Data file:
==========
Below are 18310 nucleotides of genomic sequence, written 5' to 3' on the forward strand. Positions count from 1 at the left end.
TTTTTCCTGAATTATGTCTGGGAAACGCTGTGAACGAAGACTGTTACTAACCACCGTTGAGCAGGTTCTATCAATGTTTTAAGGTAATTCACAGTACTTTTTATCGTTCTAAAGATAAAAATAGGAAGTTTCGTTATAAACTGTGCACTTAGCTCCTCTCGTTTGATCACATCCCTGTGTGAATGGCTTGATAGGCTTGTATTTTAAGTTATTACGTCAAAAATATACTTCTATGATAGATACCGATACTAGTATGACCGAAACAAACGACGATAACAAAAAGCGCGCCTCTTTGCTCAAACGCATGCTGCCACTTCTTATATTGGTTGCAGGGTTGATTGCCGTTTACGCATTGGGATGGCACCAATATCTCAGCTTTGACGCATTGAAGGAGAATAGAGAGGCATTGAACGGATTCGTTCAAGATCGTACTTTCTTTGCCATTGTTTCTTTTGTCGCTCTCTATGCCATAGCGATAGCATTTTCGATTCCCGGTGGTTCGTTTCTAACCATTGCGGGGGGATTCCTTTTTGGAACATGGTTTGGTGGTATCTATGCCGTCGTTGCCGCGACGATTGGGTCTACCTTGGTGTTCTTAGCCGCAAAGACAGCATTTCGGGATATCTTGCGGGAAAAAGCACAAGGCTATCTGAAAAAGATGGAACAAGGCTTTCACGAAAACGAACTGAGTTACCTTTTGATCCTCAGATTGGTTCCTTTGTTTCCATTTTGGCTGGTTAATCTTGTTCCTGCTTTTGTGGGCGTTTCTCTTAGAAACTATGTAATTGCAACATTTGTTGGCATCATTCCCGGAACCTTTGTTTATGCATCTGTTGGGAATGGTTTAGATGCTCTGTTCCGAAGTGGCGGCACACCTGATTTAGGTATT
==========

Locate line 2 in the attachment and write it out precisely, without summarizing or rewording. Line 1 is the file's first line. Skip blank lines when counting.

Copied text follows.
TTTTTCCTGAATTATGTCTGGGAAACGCTGTGAACGAAGACTGTTACTAACCACCGTTGAGCAGGTTCTATCAATGTTTTAAGGTAATTCACAGTACTTTTTATCGTTCTAAAGATAAAAATAGGAAGTTTCGTTATAAACTGTGCACTTAGCTCCTCTCGTTTGATCACATCCCTGTGTGAATGGCTTGATAGGCTTGTATTTTAAGTTATTACGTCAAAAATATACTTCTATGATAGATACCGATACTAGTATGACCGAAACAAACGACGATAACAAAAAGCGCGCCTCTTTGCTCAAACGCATGCTGCCACTTCTTATATTGGTTGCAGGGTTGATTGCCGTTTACGCATTGGGATGGCACCAATATCTCAGCTTTGACGCATTGAAGGAGAATAGAGAGGCATTGAACGGATTCGTTCAAGATCGTACTTTCTTTGCCATTGTTTCTTTTGTCGCTCTCTATGCCATAGCGATAGCATTTTCGATTCCCGGTGGTTCGTTTCTAACCATTGCGGGGGGATTCCTTTTTGGAACATGGTTTGGTGGTATCTATGCCGTCGTTGCCGCGACGATTGGGTCTACCTTGGTGTTCTTAGCCGCAAAGACAGCATTTCGGGATATCTTGCGGGAAAAAGCACAAGGCTATCTGAAAAAGATGGAACAAGGCTTTCACGAAAACGAACTGAGTTACCTTTTGATCCTCAGATTGGTTCCTTTGTTTCCATTTTGGCTGGTTAATCTTGTTCCTGCTTTTGTGGGCGTTTCTCTTAGAAACTATGTAATTGCAACATTTGTTGGCATCATTCCCGGAACCTTTGTTTATGCATCTGTTGGGAATGGTTTAGATGCTCTGTTCCGAAGTGGCGGCACACCTGATTTAGGTATT